Liberal William Lochead Gourlay 4,142 30.89 –2.64
Progressive Bower Henry 3,474 25.91
Independent Edward Hill Good 257 1.92
Total valid votes 13,410 100.0  
Conservative hold Swing –11.27
1917 Canadian federal election
Party Candidate Votes % ±%
Government (Unionist) George Boyce 5,290 66.47 +0.33
Opposition (Laurier Liberals) Frederick Henry Honeywell 2,669 33.53 –0.33
Total valid votes 7,959 100.0  
Government (Unionist) hold Swing +0.33
Canadian federal by-election, 30 October 1912
On the death of Edward Kidd, 16 September 1912
Party Candidate Votes
Conservative William Foster Garland acclaimed
1911 Canadian federal election
Party Candidate Votes % ±%
Conservative Edward Kidd 2,616 66.14 –1.14
Liberal Donald Hector MacLean 1,339 33.86 +1.14
Total valid votes 3,955 100.0  
Conservative hold Swing –1.14
Canadian federal by-election, 22 February 1909
On the election of Robert Borden to Halifax and Carleton, and his choosing to sit for Halifax, 25 January 1909
Party Candidate Votes
Conservative Edward Kidd acclaimed
1908 Canadian federal election
Party Candidate Votes % ±% Elected
Conservative Robert Borden 2,667 67.28 +3.72  Y
Liberal James Ernest Caldwell 1,297 32.72 –3.72
Total valid votes 3,964 100.0  
Conservative hold Swing +3.72
Source(s)
"Carleton, Ontario (1867-08-06 - 1968-04-22)". History of Federal Ridings Since 1867. Library of Parliament. Retrieved March 24, 2020.
Canadian federal by-election, February 4, 1905
On the resignation of Edward Kidd, January 19, 1905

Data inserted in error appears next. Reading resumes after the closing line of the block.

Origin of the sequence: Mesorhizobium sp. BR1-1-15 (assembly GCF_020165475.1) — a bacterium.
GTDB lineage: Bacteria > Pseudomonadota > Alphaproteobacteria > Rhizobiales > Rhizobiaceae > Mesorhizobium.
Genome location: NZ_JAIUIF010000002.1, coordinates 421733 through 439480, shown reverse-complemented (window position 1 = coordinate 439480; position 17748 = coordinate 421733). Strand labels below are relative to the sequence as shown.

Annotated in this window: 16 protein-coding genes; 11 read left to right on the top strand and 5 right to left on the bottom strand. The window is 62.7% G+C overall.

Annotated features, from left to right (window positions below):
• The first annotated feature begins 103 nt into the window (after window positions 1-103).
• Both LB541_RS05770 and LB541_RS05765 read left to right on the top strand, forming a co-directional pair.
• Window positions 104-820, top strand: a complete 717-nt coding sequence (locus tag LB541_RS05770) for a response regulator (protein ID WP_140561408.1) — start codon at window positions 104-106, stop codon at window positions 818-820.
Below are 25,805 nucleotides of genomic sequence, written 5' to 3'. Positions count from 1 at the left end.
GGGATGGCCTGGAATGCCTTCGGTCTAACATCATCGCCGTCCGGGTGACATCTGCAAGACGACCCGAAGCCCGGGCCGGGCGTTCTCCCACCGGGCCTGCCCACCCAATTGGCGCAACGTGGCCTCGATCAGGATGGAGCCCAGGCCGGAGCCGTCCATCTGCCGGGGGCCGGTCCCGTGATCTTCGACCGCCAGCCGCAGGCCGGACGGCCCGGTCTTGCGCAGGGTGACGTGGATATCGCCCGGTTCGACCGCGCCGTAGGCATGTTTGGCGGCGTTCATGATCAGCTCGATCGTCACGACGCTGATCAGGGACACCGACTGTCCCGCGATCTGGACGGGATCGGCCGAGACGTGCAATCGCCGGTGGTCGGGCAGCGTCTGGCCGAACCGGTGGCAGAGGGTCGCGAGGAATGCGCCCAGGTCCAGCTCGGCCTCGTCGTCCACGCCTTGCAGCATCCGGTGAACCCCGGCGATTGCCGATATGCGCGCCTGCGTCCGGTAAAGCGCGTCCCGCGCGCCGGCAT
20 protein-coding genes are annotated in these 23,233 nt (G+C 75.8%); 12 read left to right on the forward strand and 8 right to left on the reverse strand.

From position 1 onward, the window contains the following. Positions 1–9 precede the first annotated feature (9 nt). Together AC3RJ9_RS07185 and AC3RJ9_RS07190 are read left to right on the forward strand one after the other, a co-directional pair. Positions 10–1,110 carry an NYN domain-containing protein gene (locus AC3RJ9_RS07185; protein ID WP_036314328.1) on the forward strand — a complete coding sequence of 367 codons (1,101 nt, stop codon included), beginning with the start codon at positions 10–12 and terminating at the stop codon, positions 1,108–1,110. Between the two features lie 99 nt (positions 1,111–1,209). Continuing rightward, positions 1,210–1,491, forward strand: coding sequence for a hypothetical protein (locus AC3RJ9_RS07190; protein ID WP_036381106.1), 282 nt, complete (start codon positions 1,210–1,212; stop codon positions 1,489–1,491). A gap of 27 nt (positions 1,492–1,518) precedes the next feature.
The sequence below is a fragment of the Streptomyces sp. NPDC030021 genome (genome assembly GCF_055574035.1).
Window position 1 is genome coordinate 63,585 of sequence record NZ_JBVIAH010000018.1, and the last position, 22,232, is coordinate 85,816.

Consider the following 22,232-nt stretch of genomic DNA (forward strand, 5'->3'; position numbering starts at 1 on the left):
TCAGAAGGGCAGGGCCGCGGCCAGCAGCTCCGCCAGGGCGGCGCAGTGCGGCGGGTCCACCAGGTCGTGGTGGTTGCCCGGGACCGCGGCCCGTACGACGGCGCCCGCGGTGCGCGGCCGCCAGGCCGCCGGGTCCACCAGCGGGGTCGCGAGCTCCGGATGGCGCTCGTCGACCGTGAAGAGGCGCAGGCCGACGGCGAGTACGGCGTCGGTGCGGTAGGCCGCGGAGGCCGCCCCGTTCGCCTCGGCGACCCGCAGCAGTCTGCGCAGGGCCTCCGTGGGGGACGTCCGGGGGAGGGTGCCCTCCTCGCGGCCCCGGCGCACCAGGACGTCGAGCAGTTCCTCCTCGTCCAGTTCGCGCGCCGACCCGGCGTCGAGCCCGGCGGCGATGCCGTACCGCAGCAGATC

Party Candidate Votes Elected
Conservative Robert Borden acclaimed  Y
Total valid votes
Source(s)
"Carleton, Ontario (1867-08-06 - 1968-04-22)". History of Federal Ridings Since 1867. Library of Parliament. Retrieved March 24, 2020.
1904 Canadian federal election
Party Candidate Votes % ±%
Conservative Edward Kidd 2,055 63.56 –1.01
Liberal James E. Caldwell 1,178 36.44 +1.01
Total valid votes 3,233 100.0  
Conservative hold Swing –1.01
1900 Canadian federal election
Party Candidate Votes % ±%
Conservative Edward Kidd 1,611 64.57 +17.06
Liberal John McKellar 884 35.43 –4.66
Total valid votes 2,495 100.0  
Conservative hold Swing +10.86
1896 Canadian federal election
Party Candidate Votes % ±%
Conservative William Thomas Hodgins 1,337 47.51 –3.22
Liberal John McKellar 1,128 40.09
Independent J.S. Hendricks 299 10.63
McCarthyite Thomas Butler 50 1.78
Total valid votes 2,814 100.0  
Conservative hold Swing  
1891 Canadian federal election
Party Candidate Votes % ±%
Conservative William Thomas Hodgins 1,494 50.73
Conservative George Lemuel Dickinson 1,451 49.27 –12.30
Total valid votes 2,945 100.0  
Conservative hold Swing  
Canadian federal by-election, 1 February 1888
On the election of John A. Macdonald to sit for Kingston
Party Candidate Votes % ±%
Conservative George Lemuel Dickinson 1,524 61.57
Unknown W. F. Powell 951 38.42
Total valid votes 2,475 100.0  
Conservative gain from Liberal–Conservative Swing  
1887 Canadian federal election
Party Candidate Votes %
Liberal–Conservative John A. Macdonald (incumbent) 1,691 73.62
Liberal John K. Stewart 606 26.38
Total valid votes 2,297
1882 Canadian federal election
Party Candidate Votes %
Liberal–Conservative John A. Macdonald 1,185 48.75
Independent Conservative John May[15] 629 25.87
Liberal Erskine Henry Bronson[15] 617 25.38
Total valid votes 2,431
1878 Canadian federal election
Party Candidate Votes % ±%
Conservative John Rochester 1,282 49.73 +2.65
Unknown John May 1,196 46.39
Unknown J. A. Grant 86 3.34
Unknown Nicholas Sparks Jr. 14 0.54
Total valid votes 2,578 100.0  
Conservative hold Swing  
1874 Canadian federal election
Party Candidate Votes % ±%
Conservative John Rochester 870 47.08 –5.89
Unknown John Holmes 631 34.15 –12.46
Unknown J. Wallace 347 18.78
Total valid votes 1,848 100.0  
Conservative hold Swing +3.28
Source: Canadian Elections Database[16]


1872 Canadian federal election
Party Candidate Votes % ±%
Conservative John Rochester 1,024 52.97 +4.91